CAPE TOWN, Sept. 28– Thousands of people took to the streets in South Africa’s Cape Town on Wednesday in protest against state capture and corruption.
This was part of the nationwide protests organized by the Congress of South African Trade Unions (COSATU) and the South African Communist Party (SACP), two coalition partners with the ruling African National Congress (ANC). Hundreds of protesters marched to the office of the Passenger Rail Agency of South Africa (PRASA) in Adderley Street, calling for an end to state capture. PRASA is a state-owned enterprise believed to have fallen victim to state capture.
Outside Parliament, another major gathering point, a crowd of protesters were dancing and singing revolutionary songs. Some protesters were carrying placards urging President Jacob Zuma to step down. A middle-aged protester, who identified himself as Louis Dunkee, said he wanted Zuma to resign, accusing him of collaborating with the Indian Gupta family in looting the state coffers. Zuma has been accused of allowing the Guptas to exert undue influence in the appointment of cabinet ministers and of awarding lucrative contracts to the Guptas in what is called “state capture”. Both Zuma and the Guptas have denied the charge. “The Guptas must go to where they came from and those found guilty of collaborating with them must be held accountable,” Dunkee said.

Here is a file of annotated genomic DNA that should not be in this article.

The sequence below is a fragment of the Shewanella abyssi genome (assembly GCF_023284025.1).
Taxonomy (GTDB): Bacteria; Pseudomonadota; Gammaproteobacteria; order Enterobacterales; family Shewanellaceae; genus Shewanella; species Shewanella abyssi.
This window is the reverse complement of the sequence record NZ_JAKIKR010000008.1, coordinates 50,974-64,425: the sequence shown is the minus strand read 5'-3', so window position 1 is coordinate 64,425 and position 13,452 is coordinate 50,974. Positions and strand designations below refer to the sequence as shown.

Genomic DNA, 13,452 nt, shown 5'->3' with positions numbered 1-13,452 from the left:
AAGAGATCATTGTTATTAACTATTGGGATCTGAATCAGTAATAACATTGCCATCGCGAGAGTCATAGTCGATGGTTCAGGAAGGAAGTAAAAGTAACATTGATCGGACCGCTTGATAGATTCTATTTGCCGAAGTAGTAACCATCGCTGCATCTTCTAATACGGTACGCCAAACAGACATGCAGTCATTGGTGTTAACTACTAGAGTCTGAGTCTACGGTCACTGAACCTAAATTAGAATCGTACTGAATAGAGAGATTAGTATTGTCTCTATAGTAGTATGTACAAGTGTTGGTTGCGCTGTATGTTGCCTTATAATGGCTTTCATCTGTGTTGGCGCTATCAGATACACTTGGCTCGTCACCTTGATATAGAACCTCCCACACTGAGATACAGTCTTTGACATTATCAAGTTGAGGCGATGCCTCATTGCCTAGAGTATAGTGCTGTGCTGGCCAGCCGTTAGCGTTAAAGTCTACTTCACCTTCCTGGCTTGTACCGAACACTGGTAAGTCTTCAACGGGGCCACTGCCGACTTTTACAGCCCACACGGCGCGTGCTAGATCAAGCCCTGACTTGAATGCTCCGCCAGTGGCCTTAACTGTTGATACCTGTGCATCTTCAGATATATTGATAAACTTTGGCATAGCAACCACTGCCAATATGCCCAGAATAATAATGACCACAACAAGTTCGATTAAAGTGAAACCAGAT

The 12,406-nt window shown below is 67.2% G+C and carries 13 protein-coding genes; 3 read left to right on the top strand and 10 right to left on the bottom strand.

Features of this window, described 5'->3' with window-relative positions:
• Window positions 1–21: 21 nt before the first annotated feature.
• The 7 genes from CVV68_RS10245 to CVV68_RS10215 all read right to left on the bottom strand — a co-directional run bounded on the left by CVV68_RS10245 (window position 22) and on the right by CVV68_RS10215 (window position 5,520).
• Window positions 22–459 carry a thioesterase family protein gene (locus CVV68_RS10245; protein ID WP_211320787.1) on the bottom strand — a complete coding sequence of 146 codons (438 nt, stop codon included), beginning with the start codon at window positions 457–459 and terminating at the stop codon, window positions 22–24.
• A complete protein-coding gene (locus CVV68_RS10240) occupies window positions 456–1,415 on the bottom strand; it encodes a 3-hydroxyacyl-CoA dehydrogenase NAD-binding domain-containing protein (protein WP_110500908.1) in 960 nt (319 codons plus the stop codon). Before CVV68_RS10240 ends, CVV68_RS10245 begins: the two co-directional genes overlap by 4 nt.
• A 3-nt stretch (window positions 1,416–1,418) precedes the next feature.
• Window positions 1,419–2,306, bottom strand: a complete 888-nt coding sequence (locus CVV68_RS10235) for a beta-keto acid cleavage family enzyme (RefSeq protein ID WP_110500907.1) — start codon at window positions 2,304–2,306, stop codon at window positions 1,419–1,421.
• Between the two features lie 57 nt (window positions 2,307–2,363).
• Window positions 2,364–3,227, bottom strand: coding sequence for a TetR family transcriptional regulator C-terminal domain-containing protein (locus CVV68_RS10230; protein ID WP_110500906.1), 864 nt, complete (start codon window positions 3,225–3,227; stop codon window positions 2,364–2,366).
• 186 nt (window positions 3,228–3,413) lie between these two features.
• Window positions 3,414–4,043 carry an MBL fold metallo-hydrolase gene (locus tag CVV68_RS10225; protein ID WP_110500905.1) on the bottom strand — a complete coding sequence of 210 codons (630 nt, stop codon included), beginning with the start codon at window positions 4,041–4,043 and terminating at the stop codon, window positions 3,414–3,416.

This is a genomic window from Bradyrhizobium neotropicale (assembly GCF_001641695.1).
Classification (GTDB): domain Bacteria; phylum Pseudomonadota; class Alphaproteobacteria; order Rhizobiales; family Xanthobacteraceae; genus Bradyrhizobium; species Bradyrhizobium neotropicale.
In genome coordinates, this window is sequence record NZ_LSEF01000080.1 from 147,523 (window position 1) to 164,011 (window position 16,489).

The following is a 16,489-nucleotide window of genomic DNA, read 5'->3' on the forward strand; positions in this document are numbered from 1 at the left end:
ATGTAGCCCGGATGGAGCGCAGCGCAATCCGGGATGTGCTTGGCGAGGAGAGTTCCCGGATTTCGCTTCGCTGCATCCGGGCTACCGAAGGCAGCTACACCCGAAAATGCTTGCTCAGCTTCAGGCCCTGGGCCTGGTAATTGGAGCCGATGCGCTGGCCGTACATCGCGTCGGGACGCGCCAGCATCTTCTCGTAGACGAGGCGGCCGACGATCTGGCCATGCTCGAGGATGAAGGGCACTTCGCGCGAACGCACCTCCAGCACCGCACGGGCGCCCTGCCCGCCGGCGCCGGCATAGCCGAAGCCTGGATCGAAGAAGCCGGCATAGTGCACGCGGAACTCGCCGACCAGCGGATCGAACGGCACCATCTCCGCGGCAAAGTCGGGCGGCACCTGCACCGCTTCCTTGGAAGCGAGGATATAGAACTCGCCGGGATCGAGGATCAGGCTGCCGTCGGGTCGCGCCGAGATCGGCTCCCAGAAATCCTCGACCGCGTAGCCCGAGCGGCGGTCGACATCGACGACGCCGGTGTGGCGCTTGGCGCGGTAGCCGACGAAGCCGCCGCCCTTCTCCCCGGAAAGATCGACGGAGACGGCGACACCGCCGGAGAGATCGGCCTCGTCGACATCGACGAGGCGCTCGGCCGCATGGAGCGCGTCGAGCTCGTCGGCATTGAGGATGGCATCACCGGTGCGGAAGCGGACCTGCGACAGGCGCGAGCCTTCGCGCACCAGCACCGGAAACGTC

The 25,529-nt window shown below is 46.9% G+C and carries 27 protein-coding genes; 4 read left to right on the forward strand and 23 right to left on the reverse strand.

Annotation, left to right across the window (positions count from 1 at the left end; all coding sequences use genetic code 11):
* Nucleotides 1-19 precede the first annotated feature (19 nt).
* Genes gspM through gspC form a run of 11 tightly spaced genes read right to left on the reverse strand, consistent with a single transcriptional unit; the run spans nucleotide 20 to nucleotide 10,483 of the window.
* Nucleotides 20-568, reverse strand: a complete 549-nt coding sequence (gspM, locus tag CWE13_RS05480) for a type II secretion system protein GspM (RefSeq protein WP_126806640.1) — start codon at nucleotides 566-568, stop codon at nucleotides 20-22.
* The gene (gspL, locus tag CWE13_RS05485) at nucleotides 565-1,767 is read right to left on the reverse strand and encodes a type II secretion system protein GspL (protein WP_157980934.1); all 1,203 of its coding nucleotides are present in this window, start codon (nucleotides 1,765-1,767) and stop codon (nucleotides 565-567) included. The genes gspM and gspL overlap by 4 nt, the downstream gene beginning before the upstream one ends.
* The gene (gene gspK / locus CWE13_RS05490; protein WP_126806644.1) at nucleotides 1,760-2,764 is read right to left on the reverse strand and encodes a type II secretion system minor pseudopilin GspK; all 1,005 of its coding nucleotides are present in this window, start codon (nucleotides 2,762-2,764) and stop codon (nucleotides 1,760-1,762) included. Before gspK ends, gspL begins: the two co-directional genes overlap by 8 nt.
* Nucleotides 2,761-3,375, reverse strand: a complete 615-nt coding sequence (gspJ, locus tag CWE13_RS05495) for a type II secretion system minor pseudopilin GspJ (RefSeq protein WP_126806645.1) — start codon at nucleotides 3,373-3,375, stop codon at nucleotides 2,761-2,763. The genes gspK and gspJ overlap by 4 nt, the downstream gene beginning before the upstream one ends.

Traffic in several streets in central Cape Town has been brought to a standstill. An estimated 10,000 marchers were set to make their way past Western Cape Premier Helen Zille’s office and Parliament, organizers said. Police said the protest had been peacefully so far.The organizers said they wanted the protests to raise awareness about the impact of state capture and corruption. “The message that we want to raise is that people should not look at state capture and corruption as something that does not affect you. It affects all of us in our daily lives,” COSATU General Secretary Bheki Ntshalintshali said. COSATU said the protests across the country would be the largest in post-apartheid South Africa. The union federation urged its 1.2 million members to take part in the protests, while the SACP said it had mobilized 250,000 members. The protest action was approved by the National Economic Development and Labor Council in August. – XINHUA